Dispatches from Dayton

Sunset over the Dayton Amateur Radio Association in Huber Heights. Isn’t it romantic?

On Saturday, I learned that something in Southwestern Ohio hates me (besides Trump voters, hey-yo!).

Dayton Hamvention is held at the Greene County Fair Grounds in Xenia, Ohio, and a windstorm came up Saturday afternoon. Suddenly my nose started running and I couldn’t stop sneezing. It’s been like that for about 48 hours, although over-the-counter antihistamines are helping. (I did test for COVID-19, just in case, but I’m negative.)

What else happened during the big weekend besides sneezing and wheezing? My big purchase was an Internet radio — meaning a radio set up specifically to easily tune in Internet streams.

I’ve been skeptical of stand-alone Internet radios. For one thing, I doubted they were easy to use. For another, I doubted they really had access to a wide range of stations. And finally, as someone who really loves AM and FM radio, it seemed like cheating.

It seems odd for me to have those prejudices, considering I help run an Internet radio station, but my feeling was, it was easy to tune in Internet radio on a phone or laptop — who needs a special device?

Saturday, before my allergy attack, I was walking through the exhibit halls and came across a display of Internet radios. I decided to try one. Within 60 seconds I had figured out it worked, even without the manual. Within another two minutes, I was tuning in stations in Europe. After another 20 minutes, I was still playing with the radio — but my hand was reaching for my wallet.

The one I bought is a C.Crane WiFi3, and the store I bought it from is Chatt Radio in Tennessee, but I’m sure other places sell them. It uses a database called “Skytune” as its database of Internet stations. Stations are organized geographically (country, state or province), by genre, and by “most popular.” There are 72 different genres available, from “00s and 10s music” through “World Music,” as well as a variety of spoken word genres. You can also search for stations based on search keywords.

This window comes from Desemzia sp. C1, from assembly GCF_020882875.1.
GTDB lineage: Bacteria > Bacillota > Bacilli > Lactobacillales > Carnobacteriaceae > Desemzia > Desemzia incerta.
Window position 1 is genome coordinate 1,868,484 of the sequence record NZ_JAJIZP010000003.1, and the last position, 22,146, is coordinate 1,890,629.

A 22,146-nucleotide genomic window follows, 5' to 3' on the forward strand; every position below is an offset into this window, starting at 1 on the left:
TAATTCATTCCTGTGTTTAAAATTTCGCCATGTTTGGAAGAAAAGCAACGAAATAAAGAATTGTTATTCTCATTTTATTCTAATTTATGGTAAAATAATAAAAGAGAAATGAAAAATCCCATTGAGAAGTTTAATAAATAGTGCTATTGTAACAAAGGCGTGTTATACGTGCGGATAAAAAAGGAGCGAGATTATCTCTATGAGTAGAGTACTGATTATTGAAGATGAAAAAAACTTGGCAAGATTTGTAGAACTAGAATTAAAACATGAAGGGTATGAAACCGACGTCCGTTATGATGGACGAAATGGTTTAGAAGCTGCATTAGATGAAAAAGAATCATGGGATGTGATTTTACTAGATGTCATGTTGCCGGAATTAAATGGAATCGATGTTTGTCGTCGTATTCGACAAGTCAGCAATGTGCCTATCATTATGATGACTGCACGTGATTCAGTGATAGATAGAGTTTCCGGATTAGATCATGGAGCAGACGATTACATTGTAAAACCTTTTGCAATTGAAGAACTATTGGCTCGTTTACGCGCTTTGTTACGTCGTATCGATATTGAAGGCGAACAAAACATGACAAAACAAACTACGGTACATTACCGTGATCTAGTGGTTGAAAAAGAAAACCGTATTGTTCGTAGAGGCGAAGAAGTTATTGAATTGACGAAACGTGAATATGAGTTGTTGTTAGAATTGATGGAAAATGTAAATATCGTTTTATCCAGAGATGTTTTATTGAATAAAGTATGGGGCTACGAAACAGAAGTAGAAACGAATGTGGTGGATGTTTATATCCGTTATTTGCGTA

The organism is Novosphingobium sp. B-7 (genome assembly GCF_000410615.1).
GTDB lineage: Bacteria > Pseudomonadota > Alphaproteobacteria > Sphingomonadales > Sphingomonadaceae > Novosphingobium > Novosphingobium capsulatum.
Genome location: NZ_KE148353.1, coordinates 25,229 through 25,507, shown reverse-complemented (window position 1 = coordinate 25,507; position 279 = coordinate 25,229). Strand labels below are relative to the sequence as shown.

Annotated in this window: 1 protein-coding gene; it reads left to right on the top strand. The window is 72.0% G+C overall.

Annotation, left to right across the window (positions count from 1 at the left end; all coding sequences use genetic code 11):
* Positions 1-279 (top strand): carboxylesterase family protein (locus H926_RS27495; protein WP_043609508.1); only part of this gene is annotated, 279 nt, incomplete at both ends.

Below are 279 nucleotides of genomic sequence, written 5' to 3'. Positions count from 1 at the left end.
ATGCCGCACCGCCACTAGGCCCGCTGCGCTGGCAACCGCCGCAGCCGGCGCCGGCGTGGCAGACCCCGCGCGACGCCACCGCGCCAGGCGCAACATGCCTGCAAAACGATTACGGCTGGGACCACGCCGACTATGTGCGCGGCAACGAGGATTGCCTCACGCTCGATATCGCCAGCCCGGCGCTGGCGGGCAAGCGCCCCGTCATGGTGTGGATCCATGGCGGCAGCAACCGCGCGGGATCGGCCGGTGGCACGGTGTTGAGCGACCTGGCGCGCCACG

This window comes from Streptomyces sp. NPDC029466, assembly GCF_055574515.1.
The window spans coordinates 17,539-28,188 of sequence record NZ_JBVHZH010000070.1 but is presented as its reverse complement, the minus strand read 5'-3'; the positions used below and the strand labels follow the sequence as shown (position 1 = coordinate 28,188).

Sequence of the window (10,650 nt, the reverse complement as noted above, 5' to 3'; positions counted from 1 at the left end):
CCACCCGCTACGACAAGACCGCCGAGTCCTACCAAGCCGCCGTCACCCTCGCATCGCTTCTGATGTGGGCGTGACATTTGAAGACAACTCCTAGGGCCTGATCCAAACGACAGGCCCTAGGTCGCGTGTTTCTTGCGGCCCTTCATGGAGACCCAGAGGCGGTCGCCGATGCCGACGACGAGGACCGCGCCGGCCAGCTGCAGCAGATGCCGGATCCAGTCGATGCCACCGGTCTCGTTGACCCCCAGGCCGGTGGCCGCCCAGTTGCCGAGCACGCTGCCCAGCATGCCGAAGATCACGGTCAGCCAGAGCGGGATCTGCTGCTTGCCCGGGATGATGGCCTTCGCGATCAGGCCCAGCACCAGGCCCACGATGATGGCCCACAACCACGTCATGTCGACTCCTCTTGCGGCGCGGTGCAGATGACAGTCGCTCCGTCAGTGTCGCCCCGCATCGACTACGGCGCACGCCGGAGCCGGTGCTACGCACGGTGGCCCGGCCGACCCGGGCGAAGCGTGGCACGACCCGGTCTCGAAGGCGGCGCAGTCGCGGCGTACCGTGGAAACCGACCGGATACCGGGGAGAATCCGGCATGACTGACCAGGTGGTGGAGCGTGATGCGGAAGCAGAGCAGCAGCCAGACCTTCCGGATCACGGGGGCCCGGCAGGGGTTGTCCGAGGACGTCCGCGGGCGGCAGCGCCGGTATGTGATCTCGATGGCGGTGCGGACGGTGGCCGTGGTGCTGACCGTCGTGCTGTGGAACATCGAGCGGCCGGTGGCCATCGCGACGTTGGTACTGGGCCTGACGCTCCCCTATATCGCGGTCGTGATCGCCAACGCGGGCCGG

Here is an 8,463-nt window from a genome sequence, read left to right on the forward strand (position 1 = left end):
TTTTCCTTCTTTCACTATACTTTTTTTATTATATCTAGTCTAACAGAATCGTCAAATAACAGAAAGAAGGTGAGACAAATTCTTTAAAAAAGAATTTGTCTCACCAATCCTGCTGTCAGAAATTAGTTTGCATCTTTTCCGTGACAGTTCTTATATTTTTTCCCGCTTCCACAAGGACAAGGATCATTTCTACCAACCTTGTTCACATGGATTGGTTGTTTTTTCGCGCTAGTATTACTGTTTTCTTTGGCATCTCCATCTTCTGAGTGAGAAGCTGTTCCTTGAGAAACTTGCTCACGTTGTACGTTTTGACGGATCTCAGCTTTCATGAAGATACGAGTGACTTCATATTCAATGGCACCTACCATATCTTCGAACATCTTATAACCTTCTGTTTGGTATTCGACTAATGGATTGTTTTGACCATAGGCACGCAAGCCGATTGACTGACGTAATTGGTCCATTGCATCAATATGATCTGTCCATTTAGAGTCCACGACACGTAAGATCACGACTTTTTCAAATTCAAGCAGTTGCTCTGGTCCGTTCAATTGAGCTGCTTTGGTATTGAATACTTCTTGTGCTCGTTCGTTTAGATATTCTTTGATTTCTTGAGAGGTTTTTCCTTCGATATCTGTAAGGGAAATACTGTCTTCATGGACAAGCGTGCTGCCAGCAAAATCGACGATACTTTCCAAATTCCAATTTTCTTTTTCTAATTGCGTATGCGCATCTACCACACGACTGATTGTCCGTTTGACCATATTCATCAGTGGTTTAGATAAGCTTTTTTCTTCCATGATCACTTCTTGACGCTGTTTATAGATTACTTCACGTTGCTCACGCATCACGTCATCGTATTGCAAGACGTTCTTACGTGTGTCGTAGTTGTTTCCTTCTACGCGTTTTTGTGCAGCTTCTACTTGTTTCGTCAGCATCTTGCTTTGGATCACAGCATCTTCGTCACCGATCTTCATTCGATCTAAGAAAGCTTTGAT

Disadvantages: Stations self-report their information to the Skytune basis, so if they give bad information, it may not immediately get corrected. If the Skytune database ever goes down, your radio is not going to work so easily. (You can manually enter an Internet stream for a station that’s not listed in Skytune. I haven’t tried that yet.)

This particular radio is small — which is handy! — but it also means the sound quality is only so-so from the small speaker. That being said, there is a line-out jack for connection to a stereo. You also can listen via headphones.

So far, I’ve spent time listening to French oldies from Montreal, easy-listening from South Africa, “Radio Big L” (a re-creation of British pirate stations), and (closer to home) WMBS 590 AM from Uniontown — but without static. It recaptures a lot of the fun of listening to shortwave radio when I was a kid — before the shortwave bands were taken over by right-wing crazies.

And yes, you can get the streams for both WRCT and Tube City Online Radio. If you live outside of the range of WRCT’s signal, or you just want an easy way to browse world radio from Africa, Europe, Oceania, South America and Asia, it might be something to consider. (It occurs to me that if you have a friend or family member for whom English isn’t a first language, it might be a nice gift.)

In case you missed Saturday’s show and wanted to hear some of the interviews from the convention floor, here they are:

Morgan Lyons, KI5SXY, Collegiate Amateur Radio Club:

Thomas Wrede, DF2OO, Deutscher Amateur-Radio-Club:

Bob Bereit, K3RMB, Radio Scouting:

Allan Boyd, VE3AJB, Radio Amateurs of Canada:

On Facebook, Alert Listener Ian wanted to know about “the Morse Code Song or whatever that one was.”

Why, that’s the official anthem of the 1960 Dayton Hamvention, “CQ Serenade” by Maurice Durieux, VE2QS, an orchestra leader at Radio-Canada, the French language service of the Canadian Broadcasting Corp. The vocalist was Joyce Hahn.

You don’t remember dancing to this one at a record hop?

“CQ” is what radio amateurs send when they’re calling a specific station — or any station. (“Seek you,” get it?) You can learn more about the song here. There’s also a French language version of the song.

Be grateful that I spared you some of the songs by “The Ham Band.”

We took a nice tour of the Dayton Amateur Radio Association clubhouse in Huber Heights, and we also toured the National Voice of America Museum of Broadcasting, just north of Cincinnati, which is well worth a visit, if you have even a moderate interest in radio.

We also visited the Treasure Aisles Flea Market near Cinci, where I resisted the urge to get a haircut:

Disco pants and haircuts.” “Yeah.” “This place has got everything!”

Although as I think we can all agree, “Flea Market Haircut” would be a good name for a band.

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